Network Guide to Networks

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Network Guide to Networks




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Presentations text content in Network Guide to Networks

Slide1

Network+ Guide to Networks7th Edition

Chapter 5 Network Cabling

© 2016 Cengage Learning®. May not be scanned, copied or duplicated, or posted to a publicly accessible website, in whole or in part.

Slide2

ObjectivesExplain basic data transmission concepts, including signaling, data modulation, multiplexing, bandwidth, baseband, and broadband

Describe the physical characteristics and Ethernet standards of coaxial cable, STP, UTP, and fiber-optic mediaCompare the benefits and limitations of different networking media

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Network+ Guide to Networks, 7th Edition

Slide3

ObjectivesExplore the connectors, converters, and couplers for each cabling typeExamine common cable problems and differentiate between various tools for troubleshooting those problems

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Transmission BasicsTransmission techniques in use on today’s network are complex and variedThis section covers fundamental characteristics that define today’s data transmission

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Slide5

Analog SignalingAnalog signals - vary infinitely and continuously

Appear as a wavy line when graphed over timeAnalog signals are characterized by four properties:AmplitudeMeasure of strength at given point in timeFrequencyNumber of times amplitude cycles over fixed timeWavelength

Distance between one peak and the next

Phase

Progress of wave over time compared to a fixed point

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Analog SignalingNetwork+ Guide to Networks, 7th

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Analog SignalingNetwork+ Guide to Networks, 7th

Edition7Drawback of analog signals

Varied and imprecise voltage

Susceptible to transmission flaws

Slide8

Digital SignalingDigital signalsPulses of voltages

Positive voltage represents a 1Zero voltage represents a 0Network+ Guide to Networks, 7th Edition

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Slide9

Digital SignalingNetwork+ Guide to Networks, 7th

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Slide10

Data ModulationData relies on digital transmissionNetwork connection may handle only analog signals

ModemAccomplishes this translationModulator/demodulatorData modulationTechnology modifying analog signals into digital signals and vice versa

Make

analog signals suitable

for carrying

data over a communication pathNetwork+ Guide to Networks, 7th Edition10

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Data ModulationCarrier waveCombined with another analog signal

Produces unique signalTransmitted from one node to anotherPreset propertiesPurpose: convey informationInformation wave (data wave)Added to carrier wave

Modifies one carrier wave property

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Data ModulationFrequency modulationCarrier frequency modified by application of data signal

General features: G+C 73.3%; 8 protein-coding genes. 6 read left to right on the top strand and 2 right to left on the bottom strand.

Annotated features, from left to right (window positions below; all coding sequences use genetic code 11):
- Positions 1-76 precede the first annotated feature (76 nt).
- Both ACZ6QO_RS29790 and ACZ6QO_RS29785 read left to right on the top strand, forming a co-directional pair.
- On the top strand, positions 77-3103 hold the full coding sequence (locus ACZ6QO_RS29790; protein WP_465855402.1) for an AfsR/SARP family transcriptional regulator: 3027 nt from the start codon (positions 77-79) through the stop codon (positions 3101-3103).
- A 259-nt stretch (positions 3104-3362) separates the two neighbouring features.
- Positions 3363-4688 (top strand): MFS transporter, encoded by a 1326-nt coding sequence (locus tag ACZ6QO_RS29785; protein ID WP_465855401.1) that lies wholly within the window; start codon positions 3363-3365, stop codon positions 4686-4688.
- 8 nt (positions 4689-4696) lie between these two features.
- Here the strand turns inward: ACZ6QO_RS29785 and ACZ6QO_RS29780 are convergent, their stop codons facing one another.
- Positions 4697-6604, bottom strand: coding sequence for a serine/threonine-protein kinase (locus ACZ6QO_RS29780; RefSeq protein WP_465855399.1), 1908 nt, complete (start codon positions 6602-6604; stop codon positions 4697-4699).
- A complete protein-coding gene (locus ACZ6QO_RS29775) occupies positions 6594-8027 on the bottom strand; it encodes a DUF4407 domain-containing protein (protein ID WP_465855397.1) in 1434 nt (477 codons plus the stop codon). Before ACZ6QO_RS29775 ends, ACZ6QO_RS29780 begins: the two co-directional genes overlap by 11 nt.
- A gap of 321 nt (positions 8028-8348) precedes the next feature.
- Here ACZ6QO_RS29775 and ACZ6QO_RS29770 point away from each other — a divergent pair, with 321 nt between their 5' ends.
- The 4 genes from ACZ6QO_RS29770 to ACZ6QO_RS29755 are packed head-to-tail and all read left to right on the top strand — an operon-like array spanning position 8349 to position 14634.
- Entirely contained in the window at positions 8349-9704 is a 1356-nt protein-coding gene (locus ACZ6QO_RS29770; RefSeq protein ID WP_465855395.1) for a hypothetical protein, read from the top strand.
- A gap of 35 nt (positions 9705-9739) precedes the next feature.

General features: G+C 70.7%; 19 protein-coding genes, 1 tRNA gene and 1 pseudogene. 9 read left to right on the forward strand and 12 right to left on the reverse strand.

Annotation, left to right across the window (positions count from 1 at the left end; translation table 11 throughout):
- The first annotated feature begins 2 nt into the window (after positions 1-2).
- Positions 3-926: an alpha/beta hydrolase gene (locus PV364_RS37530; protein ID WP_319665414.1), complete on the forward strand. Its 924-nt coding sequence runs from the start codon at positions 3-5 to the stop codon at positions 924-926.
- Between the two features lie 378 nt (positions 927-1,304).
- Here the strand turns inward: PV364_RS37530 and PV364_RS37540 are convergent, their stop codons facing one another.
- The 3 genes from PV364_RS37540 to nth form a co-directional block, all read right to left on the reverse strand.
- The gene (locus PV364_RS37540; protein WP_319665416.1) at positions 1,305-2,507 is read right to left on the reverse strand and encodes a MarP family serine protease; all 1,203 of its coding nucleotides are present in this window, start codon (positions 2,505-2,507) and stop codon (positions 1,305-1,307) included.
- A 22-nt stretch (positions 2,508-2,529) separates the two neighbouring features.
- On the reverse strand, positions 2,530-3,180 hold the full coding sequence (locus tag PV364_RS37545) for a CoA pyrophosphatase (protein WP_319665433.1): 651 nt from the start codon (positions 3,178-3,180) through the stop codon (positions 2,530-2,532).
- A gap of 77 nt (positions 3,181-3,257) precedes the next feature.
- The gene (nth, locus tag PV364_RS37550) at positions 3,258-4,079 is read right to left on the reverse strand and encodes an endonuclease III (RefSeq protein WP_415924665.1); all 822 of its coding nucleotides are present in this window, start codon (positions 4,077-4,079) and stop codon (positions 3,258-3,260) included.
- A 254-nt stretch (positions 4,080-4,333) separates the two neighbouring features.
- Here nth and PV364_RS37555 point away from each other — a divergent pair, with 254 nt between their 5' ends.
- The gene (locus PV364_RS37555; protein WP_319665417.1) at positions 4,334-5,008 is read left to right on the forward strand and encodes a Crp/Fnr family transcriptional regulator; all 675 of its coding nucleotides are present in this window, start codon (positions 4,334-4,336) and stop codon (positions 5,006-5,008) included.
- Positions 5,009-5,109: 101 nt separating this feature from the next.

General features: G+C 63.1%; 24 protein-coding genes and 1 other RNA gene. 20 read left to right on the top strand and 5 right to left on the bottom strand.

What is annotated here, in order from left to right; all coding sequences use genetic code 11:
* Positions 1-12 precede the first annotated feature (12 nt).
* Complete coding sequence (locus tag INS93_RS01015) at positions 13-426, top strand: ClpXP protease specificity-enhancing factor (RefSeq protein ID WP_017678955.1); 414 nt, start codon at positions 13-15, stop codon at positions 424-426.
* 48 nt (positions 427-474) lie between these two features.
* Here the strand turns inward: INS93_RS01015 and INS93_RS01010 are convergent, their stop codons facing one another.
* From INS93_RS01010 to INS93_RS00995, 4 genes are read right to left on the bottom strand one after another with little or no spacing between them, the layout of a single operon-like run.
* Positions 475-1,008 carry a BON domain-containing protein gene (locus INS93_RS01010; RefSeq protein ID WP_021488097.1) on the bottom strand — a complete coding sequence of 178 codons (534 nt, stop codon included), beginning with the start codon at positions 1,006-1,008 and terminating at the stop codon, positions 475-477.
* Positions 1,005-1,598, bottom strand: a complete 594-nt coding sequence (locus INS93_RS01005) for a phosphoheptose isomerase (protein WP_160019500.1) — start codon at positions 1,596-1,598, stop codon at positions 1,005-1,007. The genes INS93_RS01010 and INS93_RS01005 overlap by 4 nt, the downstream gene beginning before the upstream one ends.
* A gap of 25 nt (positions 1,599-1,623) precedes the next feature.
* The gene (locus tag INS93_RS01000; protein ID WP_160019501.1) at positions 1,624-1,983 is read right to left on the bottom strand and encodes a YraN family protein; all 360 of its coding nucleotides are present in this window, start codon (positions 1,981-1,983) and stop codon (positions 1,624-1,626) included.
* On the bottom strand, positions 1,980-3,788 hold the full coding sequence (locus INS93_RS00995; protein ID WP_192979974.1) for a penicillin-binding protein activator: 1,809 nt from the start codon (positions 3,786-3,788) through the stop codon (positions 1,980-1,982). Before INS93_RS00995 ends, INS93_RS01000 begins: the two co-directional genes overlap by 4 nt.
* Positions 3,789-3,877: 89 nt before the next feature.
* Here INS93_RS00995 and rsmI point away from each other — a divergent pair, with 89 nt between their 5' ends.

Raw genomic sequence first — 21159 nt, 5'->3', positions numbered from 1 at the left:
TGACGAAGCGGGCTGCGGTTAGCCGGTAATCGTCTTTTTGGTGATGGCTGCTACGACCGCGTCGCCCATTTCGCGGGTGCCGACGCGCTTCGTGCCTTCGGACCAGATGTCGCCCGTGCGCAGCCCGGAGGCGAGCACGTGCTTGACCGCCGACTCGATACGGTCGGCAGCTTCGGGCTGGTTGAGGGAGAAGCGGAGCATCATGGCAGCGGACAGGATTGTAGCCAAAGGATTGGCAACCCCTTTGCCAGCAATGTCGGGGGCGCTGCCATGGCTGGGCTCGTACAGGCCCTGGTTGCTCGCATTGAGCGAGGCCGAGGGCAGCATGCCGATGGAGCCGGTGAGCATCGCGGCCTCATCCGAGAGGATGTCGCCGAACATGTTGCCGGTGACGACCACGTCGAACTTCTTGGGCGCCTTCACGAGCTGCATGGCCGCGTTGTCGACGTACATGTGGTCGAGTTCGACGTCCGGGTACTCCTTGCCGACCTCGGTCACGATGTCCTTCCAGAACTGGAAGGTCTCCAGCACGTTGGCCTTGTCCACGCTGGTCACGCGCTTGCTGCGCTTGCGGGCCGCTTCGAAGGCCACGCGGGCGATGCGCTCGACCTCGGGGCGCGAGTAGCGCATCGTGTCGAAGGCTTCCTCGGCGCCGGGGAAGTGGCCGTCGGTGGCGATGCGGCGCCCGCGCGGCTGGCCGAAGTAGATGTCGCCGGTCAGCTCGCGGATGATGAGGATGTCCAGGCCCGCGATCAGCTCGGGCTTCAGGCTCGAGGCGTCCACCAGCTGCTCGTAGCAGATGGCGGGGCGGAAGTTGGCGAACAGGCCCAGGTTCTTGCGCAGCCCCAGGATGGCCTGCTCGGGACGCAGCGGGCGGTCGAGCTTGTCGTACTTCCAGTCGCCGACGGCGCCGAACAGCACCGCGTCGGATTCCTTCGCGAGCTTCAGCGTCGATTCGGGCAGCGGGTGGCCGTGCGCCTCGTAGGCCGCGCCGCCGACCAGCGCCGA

Amplitude modulationCarrier signal amplitude modified by application of data signalDigital subscriber line (DSL)Also makes use of modulation

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Data ModulationNetwork+ Guide to Networks, 7th

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Slide14

Baseband and BroadbandBaseband transmission

Digital signals that are carried on a single channelRequires exclusive use of wire’s capacityExample: EthernetBroadband transmission

Multiple transmissions share a single media

Transmission sharing the same media rely on multiplexing to manage multiple signals

Example: Cable TV and cable Internet

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MultiplexingMultiplexing

A form of transmission that allows multiple signals to travel simultaneously over one mediumSubchannelsLogical multiple smaller channelsMultiplexer (mux)Combines many channel

signals

Required at the transmitting end of the channel

Demultiplexer (demux)

Separates the combined signalsNetwork+ Guide to Networks, 7th Edition15

Slide16

MultiplexingTDM (Time division multiplexing

)Divides channel into multiple time intervalsNetwork+ Guide to Networks, 7

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MultiplexingStatistical multiplexingTransmitter assigns slots to nodes

According to priority, needMore efficient than TDMNetwork+ Guide to Networks, 7

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Slide18

MultiplexingFDM (Frequency

Division Multiplexing)Unique frequency band for each communications subchannelCellular telephone transmissionDSL Internet access

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MultiplexingWDM (Wavelength

Division Multiplexing)One fiber-optic connectionCarries multiple light signals simultaneouslyNetwork+ Guide to Networks, 7th

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Slide20

MultiplexingDWDM (Dense

Wavelength Division Multiplexing)Used on most modern fiber-optic networksExtraordinary capacityTypically used on high-bandwidth or long-distance WAN linksCWDM (Coarse Wavelength Division Multiplexing)

Developed after DWDM in an effort to lower the cost of the transceiver equipment needed

Channels are spaced more widely apart across entire frequency band